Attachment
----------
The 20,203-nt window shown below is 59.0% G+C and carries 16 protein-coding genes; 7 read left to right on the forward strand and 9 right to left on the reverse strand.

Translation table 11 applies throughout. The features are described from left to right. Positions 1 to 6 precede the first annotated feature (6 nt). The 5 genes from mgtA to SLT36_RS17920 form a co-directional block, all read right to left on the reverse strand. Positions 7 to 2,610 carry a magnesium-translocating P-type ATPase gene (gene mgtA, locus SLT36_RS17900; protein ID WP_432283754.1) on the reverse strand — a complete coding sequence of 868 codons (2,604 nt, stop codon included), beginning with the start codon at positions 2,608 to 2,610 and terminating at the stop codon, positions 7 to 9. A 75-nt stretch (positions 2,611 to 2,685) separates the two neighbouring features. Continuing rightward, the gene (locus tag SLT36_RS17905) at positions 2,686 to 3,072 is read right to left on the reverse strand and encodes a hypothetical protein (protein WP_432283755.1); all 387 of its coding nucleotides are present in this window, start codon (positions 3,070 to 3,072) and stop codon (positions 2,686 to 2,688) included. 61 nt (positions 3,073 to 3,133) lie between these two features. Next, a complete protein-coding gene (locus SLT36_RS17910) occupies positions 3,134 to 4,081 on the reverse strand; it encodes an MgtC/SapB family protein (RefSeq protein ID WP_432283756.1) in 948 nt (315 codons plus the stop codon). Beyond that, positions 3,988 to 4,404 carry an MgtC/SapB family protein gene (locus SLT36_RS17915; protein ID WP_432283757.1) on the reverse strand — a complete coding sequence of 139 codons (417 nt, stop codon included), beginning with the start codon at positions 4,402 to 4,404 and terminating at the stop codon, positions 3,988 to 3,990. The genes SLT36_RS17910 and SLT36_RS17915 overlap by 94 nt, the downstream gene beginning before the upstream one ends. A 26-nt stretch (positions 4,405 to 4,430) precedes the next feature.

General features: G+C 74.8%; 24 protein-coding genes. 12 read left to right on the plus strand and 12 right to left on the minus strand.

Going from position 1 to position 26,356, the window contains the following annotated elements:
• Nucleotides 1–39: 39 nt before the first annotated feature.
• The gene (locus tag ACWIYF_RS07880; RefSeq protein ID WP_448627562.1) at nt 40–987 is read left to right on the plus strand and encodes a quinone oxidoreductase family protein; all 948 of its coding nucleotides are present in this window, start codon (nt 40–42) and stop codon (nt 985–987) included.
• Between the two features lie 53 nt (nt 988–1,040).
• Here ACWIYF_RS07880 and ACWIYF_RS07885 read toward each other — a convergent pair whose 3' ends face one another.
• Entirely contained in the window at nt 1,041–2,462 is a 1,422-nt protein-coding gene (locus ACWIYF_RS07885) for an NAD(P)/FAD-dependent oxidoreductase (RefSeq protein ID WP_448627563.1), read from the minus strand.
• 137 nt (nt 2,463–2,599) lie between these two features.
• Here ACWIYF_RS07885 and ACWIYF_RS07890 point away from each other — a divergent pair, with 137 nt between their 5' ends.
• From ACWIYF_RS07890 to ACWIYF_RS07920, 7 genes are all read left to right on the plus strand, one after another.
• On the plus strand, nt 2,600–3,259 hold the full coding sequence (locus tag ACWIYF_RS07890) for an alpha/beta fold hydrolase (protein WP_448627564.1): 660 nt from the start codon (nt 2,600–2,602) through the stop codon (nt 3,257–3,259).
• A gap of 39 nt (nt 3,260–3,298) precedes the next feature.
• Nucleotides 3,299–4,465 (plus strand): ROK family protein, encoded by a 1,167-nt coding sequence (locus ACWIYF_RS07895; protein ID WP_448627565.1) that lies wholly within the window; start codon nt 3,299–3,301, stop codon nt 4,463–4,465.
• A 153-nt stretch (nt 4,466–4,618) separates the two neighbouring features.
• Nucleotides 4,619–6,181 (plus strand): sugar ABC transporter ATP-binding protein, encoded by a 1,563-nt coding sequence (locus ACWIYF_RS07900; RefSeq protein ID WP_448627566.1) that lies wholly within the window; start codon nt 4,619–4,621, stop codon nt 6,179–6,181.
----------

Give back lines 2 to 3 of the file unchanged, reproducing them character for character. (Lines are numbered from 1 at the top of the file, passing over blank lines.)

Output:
Translation table 11 applies throughout. The features are described from left to right. Positions 1 to 6 precede the first annotated feature (6 nt). The 5 genes from mgtA to SLT36_RS17920 form a co-directional block, all read right to left on the reverse strand. Positions 7 to 2,610 carry a magnesium-translocating P-type ATPase gene (gene mgtA, locus SLT36_RS17900; protein ID WP_432283754.1) on the reverse strand — a complete coding sequence of 868 codons (2,604 nt, stop codon included), beginning with the start codon at positions 2,608 to 2,610 and terminating at the stop codon, positions 7 to 9. A 75-nt stretch (positions 2,611 to 2,685) separates the two neighbouring features. Continuing rightward, the gene (locus tag SLT36_RS17905) at positions 2,686 to 3,072 is read right to left on the reverse strand and encodes a hypothetical protein (protein WP_432283755.1); all 387 of its coding nucleotides are present in this window, start codon (positions 3,070 to 3,072) and stop codon (positions 2,686 to 2,688) included. 61 nt (positions 3,073 to 3,133) lie between these two features. Next, a complete protein-coding gene (locus SLT36_RS17910) occupies positions 3,134 to 4,081 on the reverse strand; it encodes an MgtC/SapB family protein (RefSeq protein ID WP_432283756.1) in 948 nt (315 codons plus the stop codon). Beyond that, positions 3,988 to 4,404 carry an MgtC/SapB family protein gene (locus SLT36_RS17915; protein ID WP_432283757.1) on the reverse strand — a complete coding sequence of 139 codons (417 nt, stop codon included), beginning with the start codon at positions 4,402 to 4,404 and terminating at the stop codon, positions 3,988 to 3,990. The genes SLT36_RS17910 and SLT36_RS17915 overlap by 94 nt, the downstream gene beginning before the upstream one ends. A 26-nt stretch (positions 4,405 to 4,430) precedes the next feature.

General features: G+C 74.8%; 24 protein-coding genes. 12 read left to right on the plus strand and 12 right to left on the minus strand.